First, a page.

BackyardProduction/iStock/Thinkstock(WASHINGTON) — New documents obtained by ABC News reveal conflicting accounts by top Secret Service officials about whether two senior agents were drunk when they drove into the White House complex.
It all started with an allegation — via anonymous email — that Secret Service agents were “extremely intoxicated” as they drove through an active crime scene set up just outside the White House complex on the evening of March 4. But documents obtained by ABC News show that two senior Secret Service officials believed the two agents involved in the now infamous incident were not intoxicated, based on their interactions with the agents that evening. The agents, Marc Connolly and George Ogilvie, had been accused of driving through the crime scene near a White House gate while possibly under the influence of alcohol after attending a retirement party for a colleague.
The accusation of drunkenness was slow to move up the chain of command and word of the anonymous email only reached Secret Service Director Joseph Clancy five days later on March 9. Secret Service officials then gathered information on the allegations of agent misconduct to be passed on to the Department of Homeland Security Inspector General, in accordance with agency policy. The information was based in part on recollections of some of the supervisors involved in the incident five days earlier.
The documents were part of the material presented to the DHS Inspector General by the Secret Service. One of those documents details some of the recollections of Secret Service Deputy Chief Alfonso Dyson and Captain Michael Braun, both of the Uniformed Division.
“Deputy Chief Dyson advised that based on his conversation with DSAIC Connolly, it did not appear as though DSAIC Connolly [was] impaired,” according to Dyson’s account of his phone conversation with Connolly described in the document. Dyson called Connolly on the evening of March 4, after he was alerted to the incident. Connolly told Dyson that he had made a mistake, which Dyson believed to be referring to driving into the crime scene at that entrance caused by a suspicious package tossed at that location by a woman earlier that evening.
The document goes on to say, “Captain Braun advised that the driver of the [government vehicle] (ATSAIC Ogilvie) did not appear to be intoxicated.” And though Braun advised that Connolly’s eyes appeared glassy, he commented “that he did not believe that DSAIC Connolly or ATSAIC Ogilvie was intoxicated.”
According to documents, Deputy Chief Dyson had been briefed on the incident on the evening of March 4 by Uniformed Division Inspector Keith Williams. Citing an “unknown source,” Williams said he was told Connolly, a passenger in the car, “smelled of alcohol,” the document states.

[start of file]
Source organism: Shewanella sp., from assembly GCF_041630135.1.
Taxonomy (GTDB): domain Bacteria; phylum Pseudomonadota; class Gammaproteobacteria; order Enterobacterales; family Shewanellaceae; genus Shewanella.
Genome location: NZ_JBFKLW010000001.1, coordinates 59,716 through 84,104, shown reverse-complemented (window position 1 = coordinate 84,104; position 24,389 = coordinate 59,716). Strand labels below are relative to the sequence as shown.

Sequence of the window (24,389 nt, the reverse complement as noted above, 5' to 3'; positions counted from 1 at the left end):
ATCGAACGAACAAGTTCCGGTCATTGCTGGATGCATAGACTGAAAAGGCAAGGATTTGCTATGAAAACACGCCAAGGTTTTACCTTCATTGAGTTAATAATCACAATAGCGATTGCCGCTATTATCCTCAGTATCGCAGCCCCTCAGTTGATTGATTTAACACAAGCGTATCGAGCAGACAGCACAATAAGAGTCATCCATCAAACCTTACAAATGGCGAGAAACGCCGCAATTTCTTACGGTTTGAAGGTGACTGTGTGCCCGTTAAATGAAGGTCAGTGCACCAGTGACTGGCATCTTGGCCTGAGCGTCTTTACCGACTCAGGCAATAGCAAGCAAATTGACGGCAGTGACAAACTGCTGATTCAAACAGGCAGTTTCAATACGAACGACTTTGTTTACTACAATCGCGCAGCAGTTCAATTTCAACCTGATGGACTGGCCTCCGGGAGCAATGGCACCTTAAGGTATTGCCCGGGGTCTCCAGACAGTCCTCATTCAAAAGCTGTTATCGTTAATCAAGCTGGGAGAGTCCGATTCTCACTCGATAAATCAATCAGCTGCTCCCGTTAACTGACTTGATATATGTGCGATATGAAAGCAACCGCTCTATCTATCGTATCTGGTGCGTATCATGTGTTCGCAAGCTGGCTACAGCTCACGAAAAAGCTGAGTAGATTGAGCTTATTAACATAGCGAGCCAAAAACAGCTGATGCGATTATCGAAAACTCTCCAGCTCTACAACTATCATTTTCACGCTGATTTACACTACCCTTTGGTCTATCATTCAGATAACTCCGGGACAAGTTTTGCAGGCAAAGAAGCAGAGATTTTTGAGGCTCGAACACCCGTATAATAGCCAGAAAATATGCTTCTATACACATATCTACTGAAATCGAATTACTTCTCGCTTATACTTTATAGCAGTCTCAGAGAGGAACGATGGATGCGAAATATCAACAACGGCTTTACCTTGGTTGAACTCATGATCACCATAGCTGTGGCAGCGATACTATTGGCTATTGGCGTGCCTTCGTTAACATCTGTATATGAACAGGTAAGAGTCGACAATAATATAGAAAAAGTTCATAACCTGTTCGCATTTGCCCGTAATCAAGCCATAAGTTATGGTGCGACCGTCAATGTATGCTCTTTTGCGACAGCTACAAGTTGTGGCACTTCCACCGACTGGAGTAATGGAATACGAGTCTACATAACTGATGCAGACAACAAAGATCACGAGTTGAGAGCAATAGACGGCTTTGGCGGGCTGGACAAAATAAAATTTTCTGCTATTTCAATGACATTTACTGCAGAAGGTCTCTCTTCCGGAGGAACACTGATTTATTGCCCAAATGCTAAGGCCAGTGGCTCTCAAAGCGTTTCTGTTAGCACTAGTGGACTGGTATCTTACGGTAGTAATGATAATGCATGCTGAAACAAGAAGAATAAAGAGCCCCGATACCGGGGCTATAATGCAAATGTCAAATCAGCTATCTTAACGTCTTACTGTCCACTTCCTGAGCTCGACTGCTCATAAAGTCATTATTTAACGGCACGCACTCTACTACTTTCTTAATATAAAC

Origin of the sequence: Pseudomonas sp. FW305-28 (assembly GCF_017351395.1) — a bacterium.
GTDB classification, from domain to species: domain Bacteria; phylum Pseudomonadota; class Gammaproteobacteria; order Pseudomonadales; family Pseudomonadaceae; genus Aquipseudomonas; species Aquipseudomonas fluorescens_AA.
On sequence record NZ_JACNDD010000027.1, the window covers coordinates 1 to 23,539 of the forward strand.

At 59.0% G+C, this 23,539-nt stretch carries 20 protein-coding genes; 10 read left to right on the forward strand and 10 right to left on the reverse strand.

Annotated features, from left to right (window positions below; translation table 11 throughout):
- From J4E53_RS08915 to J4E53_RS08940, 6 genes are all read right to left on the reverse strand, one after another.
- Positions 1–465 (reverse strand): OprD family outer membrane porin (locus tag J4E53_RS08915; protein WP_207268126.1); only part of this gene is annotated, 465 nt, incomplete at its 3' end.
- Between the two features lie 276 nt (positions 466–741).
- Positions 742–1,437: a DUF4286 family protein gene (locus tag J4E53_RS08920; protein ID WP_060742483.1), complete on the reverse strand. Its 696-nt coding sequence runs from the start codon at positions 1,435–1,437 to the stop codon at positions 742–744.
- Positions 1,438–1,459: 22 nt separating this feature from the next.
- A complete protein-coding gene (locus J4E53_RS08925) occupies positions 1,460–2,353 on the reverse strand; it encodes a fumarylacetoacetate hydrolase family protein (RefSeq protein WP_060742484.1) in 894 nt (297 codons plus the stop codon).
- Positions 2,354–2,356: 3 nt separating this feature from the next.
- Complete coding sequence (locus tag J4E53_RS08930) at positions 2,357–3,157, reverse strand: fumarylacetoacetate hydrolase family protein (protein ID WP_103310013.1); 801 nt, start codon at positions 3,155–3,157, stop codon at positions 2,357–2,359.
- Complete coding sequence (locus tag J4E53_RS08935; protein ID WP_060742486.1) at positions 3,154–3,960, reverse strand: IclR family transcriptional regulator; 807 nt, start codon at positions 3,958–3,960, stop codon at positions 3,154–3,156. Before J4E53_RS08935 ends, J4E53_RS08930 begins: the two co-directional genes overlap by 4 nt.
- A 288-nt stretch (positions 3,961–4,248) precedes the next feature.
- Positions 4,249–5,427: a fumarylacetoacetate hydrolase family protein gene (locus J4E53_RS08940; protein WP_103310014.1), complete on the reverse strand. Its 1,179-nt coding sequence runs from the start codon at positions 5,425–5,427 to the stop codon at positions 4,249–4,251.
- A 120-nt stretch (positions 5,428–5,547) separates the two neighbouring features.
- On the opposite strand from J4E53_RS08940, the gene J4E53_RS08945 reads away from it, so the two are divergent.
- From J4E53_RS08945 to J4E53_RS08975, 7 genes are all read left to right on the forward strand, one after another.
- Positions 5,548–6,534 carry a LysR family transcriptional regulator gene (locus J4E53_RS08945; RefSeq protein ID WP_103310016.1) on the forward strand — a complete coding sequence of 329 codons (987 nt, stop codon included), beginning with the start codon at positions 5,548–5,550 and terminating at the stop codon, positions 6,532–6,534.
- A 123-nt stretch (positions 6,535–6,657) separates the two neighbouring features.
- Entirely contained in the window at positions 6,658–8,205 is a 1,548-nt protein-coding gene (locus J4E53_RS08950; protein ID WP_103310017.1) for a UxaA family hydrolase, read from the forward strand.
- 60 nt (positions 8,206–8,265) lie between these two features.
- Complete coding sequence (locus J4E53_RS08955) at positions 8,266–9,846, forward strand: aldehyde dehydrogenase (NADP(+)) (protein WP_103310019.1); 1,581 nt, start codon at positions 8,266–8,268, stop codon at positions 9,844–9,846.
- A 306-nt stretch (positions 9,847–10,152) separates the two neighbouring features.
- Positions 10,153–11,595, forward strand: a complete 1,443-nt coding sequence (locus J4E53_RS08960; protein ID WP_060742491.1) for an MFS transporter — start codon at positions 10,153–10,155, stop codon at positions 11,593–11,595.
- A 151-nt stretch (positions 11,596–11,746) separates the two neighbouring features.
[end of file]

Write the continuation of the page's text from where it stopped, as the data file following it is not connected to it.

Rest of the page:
According to congressional sources, no other evidence other than the anonymous email and the unknown source has been presented to suggest that either agent was drunk. Multiple sources who have reviewed video of the incident tell ABC News that it does not provide any conclusive evidence of impairment.
The documents also show that Connolly told Dyson that he and Ogilvie did not realize that the White House complex was under alert condition yellow due to the suspicious package investigation at that entrance. Only when they noticed that the security post was unoccupied did they check their BlackBerry devices and learn of the alert.
A detailed timeline of events obtained by ABC News shows that Director Clancy was called at 10:48 p.m. on the evening of March 4 to inform him of the suspicious package. The two agents arrived at the White House only 10 minutes later, at 10:58. Yet, records show, no one from the Secret Service bothered to call Clancy back that evening to inform him of alleged misconduct.
Video of the incident released Tuesday shows no drama, no collision and, at most, a low-speed vehicle maneuver which bumped a temporary traffic barrel out of the path of the entrance of the White House complex. The video has a limited view, but does not show indications of a particularly active crime scene.
The video also does not show that the agents flipped on their lights to go around the barrier, as they are accused of doing in the anonymous email. It does show a vehicle moving just behind the agents’ car followed closely by a police car that did have its rooftop light bar flashing.
Rep. Elijah Cummings was troubled by the email, telling Director Clancy at a Tuesday hearing, “It appears that we have an agency at war against itself. The idea that in an organization like this that somebody would create this kind of document to bring this kind of disruption when they are supposed to be guarding the president of the United States of America. We are better than that.”
It is now up to the inspector general to determine whether the allegations of misconduct have merit, why they were not communicated more quickly up the chain of command and what can be done to get the Secret Service can get back on track. That process, sources say, could take several weeks.
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